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  • Giacomo Breda

Brief analysis and reflection on the equivalence of the regulatory framework of the securities marke


If the United Kingdom leaves the EU but remains a member of the EEA (European Economic Area, it is currently the EU, plus Iceland, Liechtenstein and Norway), the direct impact on the financial sector would be minimal. In the United Kingdom, all EU legislation on the single financial services market is integrated and applies throughout the EEA. If the United Kingdom also comes out of the EEA, this kind of agreement will not be possible unless the British government accepts the EU's fundamental principles of free movement of persons. The United Kingdom, in the current official position of the government, states that freedom of movement will end with the implementation of Brexit, although differences of opinion within the UK Government are becoming increasingly garish. Some ministers now seem to favor a "softer" Brexit where economic stability takes priority over immigration control. So it is important to understand how the EU and EEA withdrawal from the UK market would affect the financial services industry in the United Kingdom. It would be feasible for the United Kingdom to have an "equivalent" EU legislation on the provision of certain financial services and what would this new hypothesis mean? When considering access to a market, businesses should consider not only whether it is possible to provide services on a cross-border basis or through a local business branch but even if you can contact any customers and/or market services in that jurisdiction. Consistent with the principles of freedom to provide services, companies that have financial passport rights also have the option of marketing services locally. In the absence of Community rules, companies in the third country generally need to consider the rules of each EU country to understand whether they are capable of marketing or promoting services in that country and in what form of marketing and what kind of customer could be acceptable and allowed. Common restrictions include restrictions on customer retailing and the bans on certain forms of direct marketing. Any company that carries out an activity that in turn requires authorization in any sector in the EU (including banks, investment firms, fund managers and insurers), the current European legislation allows it to do so in one of the following ways:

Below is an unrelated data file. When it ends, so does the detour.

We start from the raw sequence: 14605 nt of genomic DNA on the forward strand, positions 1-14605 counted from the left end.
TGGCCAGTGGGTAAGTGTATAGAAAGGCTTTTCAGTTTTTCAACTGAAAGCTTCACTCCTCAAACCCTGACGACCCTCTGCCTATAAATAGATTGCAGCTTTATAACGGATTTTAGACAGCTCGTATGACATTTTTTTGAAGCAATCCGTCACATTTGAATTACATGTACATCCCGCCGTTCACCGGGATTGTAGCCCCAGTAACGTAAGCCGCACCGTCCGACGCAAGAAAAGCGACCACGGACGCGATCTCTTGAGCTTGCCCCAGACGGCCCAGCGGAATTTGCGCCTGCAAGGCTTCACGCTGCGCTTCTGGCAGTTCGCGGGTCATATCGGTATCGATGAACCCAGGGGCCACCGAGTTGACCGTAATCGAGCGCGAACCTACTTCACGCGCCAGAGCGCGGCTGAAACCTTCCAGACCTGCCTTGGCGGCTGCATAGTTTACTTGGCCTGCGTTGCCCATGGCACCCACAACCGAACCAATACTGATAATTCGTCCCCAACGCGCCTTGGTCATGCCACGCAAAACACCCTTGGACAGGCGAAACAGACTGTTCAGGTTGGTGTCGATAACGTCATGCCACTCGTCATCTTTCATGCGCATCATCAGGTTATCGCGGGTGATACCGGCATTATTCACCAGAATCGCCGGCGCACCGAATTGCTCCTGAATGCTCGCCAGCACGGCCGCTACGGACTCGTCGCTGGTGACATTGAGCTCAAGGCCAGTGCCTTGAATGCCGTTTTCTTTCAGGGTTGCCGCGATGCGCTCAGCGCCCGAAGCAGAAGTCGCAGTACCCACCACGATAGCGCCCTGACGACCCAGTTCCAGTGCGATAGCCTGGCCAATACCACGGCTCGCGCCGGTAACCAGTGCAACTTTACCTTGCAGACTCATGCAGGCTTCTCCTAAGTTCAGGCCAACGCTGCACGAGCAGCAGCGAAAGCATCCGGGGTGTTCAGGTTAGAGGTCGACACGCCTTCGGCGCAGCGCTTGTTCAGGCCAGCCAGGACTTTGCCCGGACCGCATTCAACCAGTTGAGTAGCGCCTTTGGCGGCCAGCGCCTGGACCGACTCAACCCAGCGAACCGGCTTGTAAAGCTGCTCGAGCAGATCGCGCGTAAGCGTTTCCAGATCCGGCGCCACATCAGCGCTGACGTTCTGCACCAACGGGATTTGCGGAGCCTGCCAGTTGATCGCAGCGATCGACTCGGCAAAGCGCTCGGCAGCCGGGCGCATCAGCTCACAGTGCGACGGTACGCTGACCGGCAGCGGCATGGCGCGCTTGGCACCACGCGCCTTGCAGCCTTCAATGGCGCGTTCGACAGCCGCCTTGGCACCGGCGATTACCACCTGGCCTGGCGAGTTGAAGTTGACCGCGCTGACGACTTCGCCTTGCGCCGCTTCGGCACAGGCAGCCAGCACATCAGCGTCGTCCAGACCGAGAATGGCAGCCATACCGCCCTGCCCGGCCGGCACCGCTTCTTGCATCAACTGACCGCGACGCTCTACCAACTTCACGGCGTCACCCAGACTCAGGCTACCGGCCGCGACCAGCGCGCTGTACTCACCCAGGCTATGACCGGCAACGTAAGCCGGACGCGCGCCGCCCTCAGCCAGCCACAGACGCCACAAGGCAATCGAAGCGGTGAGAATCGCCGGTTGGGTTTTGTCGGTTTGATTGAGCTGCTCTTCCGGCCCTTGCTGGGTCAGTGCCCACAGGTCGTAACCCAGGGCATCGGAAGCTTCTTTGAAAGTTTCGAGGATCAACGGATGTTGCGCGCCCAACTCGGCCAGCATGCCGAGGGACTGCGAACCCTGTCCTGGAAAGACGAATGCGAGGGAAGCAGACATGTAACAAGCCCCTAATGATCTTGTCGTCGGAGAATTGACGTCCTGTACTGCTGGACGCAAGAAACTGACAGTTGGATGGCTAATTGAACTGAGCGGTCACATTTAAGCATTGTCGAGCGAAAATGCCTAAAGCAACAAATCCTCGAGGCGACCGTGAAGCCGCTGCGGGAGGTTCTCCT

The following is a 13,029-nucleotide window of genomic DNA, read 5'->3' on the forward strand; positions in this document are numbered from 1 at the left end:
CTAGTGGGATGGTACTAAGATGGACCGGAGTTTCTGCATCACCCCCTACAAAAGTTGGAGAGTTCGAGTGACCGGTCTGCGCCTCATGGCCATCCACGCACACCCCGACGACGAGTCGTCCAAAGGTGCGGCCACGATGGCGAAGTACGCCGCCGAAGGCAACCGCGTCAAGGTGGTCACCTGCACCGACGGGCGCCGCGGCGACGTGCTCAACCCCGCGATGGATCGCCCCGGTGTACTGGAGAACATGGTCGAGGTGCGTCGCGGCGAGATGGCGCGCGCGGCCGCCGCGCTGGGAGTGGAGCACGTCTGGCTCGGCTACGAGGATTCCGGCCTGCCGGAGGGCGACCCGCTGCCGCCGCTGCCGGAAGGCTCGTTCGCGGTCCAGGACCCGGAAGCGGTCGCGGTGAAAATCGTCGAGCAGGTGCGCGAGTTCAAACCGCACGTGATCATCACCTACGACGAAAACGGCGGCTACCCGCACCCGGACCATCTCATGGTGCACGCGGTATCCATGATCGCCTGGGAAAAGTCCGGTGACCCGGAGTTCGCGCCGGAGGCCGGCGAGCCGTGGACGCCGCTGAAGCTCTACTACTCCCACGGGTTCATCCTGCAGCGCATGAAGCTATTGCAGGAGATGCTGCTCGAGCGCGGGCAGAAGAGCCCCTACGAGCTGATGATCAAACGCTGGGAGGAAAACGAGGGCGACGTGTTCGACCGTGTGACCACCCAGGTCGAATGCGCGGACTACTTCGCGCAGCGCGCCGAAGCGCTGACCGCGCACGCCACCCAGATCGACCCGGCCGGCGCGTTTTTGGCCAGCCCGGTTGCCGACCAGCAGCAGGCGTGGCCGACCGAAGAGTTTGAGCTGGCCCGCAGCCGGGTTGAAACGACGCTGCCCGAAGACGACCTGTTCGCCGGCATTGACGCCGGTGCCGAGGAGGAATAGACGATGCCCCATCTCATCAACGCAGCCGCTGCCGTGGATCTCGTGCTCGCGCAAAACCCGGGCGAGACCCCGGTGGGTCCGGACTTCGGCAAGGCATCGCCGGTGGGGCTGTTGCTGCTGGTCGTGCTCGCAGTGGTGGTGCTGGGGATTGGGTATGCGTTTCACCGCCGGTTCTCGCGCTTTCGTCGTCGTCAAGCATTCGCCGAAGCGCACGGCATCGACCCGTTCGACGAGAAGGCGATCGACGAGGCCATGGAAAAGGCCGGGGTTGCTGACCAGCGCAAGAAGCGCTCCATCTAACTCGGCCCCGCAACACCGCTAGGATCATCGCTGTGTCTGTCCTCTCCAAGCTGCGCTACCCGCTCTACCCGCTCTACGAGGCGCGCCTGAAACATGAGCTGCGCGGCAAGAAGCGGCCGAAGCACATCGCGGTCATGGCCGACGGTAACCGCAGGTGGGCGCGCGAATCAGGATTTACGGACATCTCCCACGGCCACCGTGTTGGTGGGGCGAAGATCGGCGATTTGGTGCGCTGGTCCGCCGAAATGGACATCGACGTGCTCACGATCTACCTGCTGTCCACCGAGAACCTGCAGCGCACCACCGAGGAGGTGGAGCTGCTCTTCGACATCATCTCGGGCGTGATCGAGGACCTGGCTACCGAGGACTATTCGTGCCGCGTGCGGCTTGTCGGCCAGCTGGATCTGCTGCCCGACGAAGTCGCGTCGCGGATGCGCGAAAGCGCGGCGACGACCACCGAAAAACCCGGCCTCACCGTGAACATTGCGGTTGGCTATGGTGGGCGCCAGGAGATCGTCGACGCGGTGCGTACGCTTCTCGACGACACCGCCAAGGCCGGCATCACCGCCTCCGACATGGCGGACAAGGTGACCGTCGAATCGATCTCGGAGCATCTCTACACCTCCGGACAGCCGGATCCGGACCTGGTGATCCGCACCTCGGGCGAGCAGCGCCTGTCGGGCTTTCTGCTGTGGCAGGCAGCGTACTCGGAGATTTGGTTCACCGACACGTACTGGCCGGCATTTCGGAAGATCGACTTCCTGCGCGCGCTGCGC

• by prior authorization in the competent Member State,

  • by providing cross-border services from the Member State in which it is authorized (home Member State) to customers in another Member State (host Member State)or by using "European passport for the provision of financial services" within the framework of the relevant legislation,

  • providing services and creating a branch in the host Member State and using the specific branch or branch branch passport on the basis of the relevant legislation,

  • by requesting a local agreement from the regulator of the Member State concerned,

  • or finally where the concept of equivalence applies by means of an appropriate registration following an equivalence decision.

The passport, either from the parent company or from a branch/subsidiary, requires notification to the relevant regulatory authority. Except for exceptional circumstances, regulators in the host state must accept it and should not impose prudent obligations on passport activity. However, depending on the sector, the local regulator for customer classification and whether the passport is issued by branch or specific services may apply some protection rules to local investors in the host country.